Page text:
The world is watching a stock market bubble in Shanghai. Here are some bubble bullets; then, we’ll comment on the risk with Chinese “A” shares.
When stock markets are rising quickly and the curve turns parabolic, emotion takes over and valuation no longer drives pricing. Using valuation techniques is irrelevant in decision making during bubbles.
No one can forecast where the bubble ends. Upside price targets are meaningless.
The outside limits of bubble pricing can be astounding. History offers the Tulip Mania centuries ago as an example. For a treatise on bubbles read “Extraordinary Popular Delusions and the Madness of Crowds” by Charles Mackay originally published in 1841. My edition has a valuable foreword written by Bernard Baruch in 1932.
Bubbles do not “pop” in isolation. All bubbles have some ripple effect. The outcome is not predictable prior to the “pop.”
Bubbles come in all sizes and in all asset classes, not just stocks. Remember the Florida land boom and bust early last century or the Florida condo speculation now starting to unwind. Or you may recall the silver futures bubble a few decades ago.
In the US stock markets, we’ve had a bubble in bowling alley stocks. Anyone remember American Machine and Foundry and Brunswick? And in casino stocks for those who remember Resorts and Bally’s? And of course, we had the tech stock bubble 7 and 8 years go. Note that each of these started in a sector and then spread beyond the sector to other assets classes and to the general economy. That is the nature of a bubble; it is the contagion or spreading which makes bubbles dangerous.
We are in a bubble period on the Shanghai and Shenzhen exchanges. The Shanghai index is up almost fourfold from its bottom in 2006. In China there are a 100 million new investment accounts (gamblers?) playing the stock market for the first time. This occurs in the world’s 4th largest economy and at a time when economic growth is 10% per year. The Chinese “A” share market contributes about 10% of China’s capital; bank loans make up about 90%. (Data from BCA Research)
Chart patterns show the US based NASDAQ bubble and Japan’s Nikkei bubble of the late 1980s had curves similar to the current Shanghai Index. For perspective we note that the Chinese “A” Shares’ stock market capitalization exceeds 2 trillion US dollar equivalents. It is about half the size of Japan’s market and about one-fourth the size of the euro zone 13 countries.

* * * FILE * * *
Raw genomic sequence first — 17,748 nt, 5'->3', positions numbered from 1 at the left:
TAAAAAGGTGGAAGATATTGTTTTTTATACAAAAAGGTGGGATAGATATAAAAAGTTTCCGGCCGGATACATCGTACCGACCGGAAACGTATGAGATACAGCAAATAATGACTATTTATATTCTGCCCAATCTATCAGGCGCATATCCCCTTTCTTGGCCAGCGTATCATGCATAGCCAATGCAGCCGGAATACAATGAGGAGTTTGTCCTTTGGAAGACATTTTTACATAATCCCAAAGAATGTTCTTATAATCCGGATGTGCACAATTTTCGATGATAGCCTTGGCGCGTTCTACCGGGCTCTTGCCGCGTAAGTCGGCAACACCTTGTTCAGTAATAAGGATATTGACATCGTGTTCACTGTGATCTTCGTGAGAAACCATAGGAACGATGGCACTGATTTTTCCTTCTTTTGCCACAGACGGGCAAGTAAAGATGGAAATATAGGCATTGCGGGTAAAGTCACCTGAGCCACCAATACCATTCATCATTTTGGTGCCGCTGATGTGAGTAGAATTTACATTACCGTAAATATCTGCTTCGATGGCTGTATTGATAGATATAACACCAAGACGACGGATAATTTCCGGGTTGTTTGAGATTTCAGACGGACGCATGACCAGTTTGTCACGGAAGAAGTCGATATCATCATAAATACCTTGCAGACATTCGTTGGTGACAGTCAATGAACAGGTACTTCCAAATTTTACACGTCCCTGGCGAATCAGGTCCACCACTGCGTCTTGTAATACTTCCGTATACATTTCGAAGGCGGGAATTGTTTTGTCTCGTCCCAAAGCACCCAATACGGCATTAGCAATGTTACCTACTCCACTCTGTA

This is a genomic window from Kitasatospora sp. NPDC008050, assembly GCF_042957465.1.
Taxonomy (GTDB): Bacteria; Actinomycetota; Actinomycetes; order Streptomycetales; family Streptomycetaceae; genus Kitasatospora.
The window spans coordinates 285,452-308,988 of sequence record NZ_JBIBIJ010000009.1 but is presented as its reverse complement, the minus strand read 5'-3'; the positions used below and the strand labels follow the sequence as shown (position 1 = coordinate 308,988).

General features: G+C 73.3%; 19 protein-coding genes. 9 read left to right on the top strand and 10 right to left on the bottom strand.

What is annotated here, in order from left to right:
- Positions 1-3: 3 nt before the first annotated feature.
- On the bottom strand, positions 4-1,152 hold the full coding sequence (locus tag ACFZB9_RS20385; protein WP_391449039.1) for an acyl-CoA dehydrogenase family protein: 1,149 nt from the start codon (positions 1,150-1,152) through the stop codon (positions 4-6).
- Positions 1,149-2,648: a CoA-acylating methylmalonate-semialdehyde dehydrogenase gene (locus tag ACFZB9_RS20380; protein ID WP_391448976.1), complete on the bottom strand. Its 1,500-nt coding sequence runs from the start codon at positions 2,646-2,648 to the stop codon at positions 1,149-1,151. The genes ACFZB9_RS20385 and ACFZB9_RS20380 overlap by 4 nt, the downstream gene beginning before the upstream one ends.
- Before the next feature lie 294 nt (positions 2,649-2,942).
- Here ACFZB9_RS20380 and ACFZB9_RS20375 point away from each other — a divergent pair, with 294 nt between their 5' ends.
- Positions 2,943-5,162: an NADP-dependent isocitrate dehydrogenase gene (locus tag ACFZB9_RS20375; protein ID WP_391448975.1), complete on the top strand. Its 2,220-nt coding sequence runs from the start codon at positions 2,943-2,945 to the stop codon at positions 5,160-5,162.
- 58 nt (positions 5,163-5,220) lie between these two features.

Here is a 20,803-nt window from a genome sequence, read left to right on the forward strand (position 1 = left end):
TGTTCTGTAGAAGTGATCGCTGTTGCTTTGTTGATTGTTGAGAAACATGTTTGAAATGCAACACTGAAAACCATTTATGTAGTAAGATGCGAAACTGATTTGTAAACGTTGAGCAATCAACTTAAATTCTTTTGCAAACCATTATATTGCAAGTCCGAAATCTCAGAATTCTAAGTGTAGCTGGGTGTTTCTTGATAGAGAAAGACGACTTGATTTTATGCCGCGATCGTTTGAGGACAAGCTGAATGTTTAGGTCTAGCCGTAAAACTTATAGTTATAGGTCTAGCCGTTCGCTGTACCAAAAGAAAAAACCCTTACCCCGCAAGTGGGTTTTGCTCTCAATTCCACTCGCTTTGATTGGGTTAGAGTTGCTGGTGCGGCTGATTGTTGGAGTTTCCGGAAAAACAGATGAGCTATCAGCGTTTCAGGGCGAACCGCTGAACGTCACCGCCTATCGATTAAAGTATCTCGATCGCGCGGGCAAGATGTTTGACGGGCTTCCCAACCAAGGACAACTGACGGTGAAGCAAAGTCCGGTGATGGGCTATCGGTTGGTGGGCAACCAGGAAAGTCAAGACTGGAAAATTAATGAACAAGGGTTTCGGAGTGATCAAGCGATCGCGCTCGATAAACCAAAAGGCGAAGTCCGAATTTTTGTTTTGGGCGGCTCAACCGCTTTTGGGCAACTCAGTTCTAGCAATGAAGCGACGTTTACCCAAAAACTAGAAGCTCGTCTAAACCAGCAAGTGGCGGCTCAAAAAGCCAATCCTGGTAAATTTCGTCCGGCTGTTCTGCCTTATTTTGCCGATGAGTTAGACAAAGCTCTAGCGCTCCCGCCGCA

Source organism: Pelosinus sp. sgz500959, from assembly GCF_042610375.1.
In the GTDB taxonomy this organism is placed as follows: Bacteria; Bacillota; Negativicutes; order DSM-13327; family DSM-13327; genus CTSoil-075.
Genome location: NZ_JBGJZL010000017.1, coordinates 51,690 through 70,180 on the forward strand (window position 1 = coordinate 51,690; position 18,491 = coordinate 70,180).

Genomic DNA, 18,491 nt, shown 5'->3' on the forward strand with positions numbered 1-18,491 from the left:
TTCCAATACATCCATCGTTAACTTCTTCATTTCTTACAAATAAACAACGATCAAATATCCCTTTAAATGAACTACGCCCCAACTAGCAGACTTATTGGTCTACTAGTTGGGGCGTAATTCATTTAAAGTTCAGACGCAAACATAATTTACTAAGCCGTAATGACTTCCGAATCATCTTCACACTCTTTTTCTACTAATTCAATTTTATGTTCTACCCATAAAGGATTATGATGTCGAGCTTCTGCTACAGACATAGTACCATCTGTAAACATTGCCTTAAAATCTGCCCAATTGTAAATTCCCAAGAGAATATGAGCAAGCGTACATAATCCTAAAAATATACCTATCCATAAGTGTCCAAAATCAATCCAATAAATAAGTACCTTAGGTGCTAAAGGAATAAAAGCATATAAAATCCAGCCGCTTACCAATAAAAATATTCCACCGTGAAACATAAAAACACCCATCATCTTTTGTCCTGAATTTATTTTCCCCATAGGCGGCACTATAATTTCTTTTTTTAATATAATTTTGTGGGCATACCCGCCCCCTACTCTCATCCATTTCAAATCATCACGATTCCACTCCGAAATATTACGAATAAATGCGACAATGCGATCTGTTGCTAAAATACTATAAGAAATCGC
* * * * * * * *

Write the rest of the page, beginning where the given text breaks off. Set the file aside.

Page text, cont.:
Would a bubble “pop” hurt in China? Yes, of course, domestic Chinese investors would suffer losses. Would it sink the Chinese economy? No, unless there were a contagion. Jim Bianco rightly notes: “non-Chinese investors cannot own A-Shares, neither short selling nor derivatives trading by domestic Chinese investors is allowed.”
If the bubble “pops”, 100 million young and inexperienced investors may express their discontent with civil unrest. These folks have risked their savings and have no reference point for what they are doing and have done. The risk of a sell off in Shanghai is not just financial. It is in the political sphere. That is why it must be taken seriously.
At Cumberland, we are watching the Mainland China market closely and daily. It is a bubble in process. We do not for one minute assume that a “pop” can be contained in isolation.
Protection from a bubble requires diversification of risk. That is the soundest of principles. One needs to do that in all asset classes and all sectors and in diverse global markets. Broad diversification of risk means you cannot lose all at once. That is how one stays insulated in a bubble period. We do that by globally using exchange-traded funds (ETF). We combine them with fixed-income strategies and asset classes outside the traditional stock markets.
A second form of protection comes from the mobility. Highly liquid markets allow selling even when the markets are falling. But liquidity may disappear quickly so one should not assume that the liquidity today will be there tomorrow. Real estate, art, coins, metal in storage—none of these are liquid. That is why one needs to achieve a higher investment return when using those asset classes. The higher return is your compensation for taking the risk that liquidity may not be available if you need it. Non-believers may obtain corroborating evidence by asking Florida condo flippers about liquidity today.
This bubble in Mainland China is clearly intense. It involves the new Chinese investor class. So far, it is geographically contained which is why the Hong Kong exchange has not moved in parallel fashion. This bubble does present a risk because contagion effects may go beyond the “A” shares and cannot be forecast with any accuracy. Cumberland’s China exposure was more fully discussed on May 29th by Bill Witherell. See: http://www.cumber.com/commentary.aspx?file=052907.asp&n=l_mc .
There are strategies for bubble periods and we are applying them. Our US stock accounts have a little cash reserve being built. We have taken some of the profit from the energy position. Our non-US stock accounts remain fully invested and globally diversified. All equity account use ETFs. We are maintaining a neutral or shorter duration on bonds. Bond credit quality remains at the highest credit ratings.
We are soon off to Dublin for the GIC conference. Much of that discussion will focus on these types of risks and approaches to global investing. We will have more to report when we get back.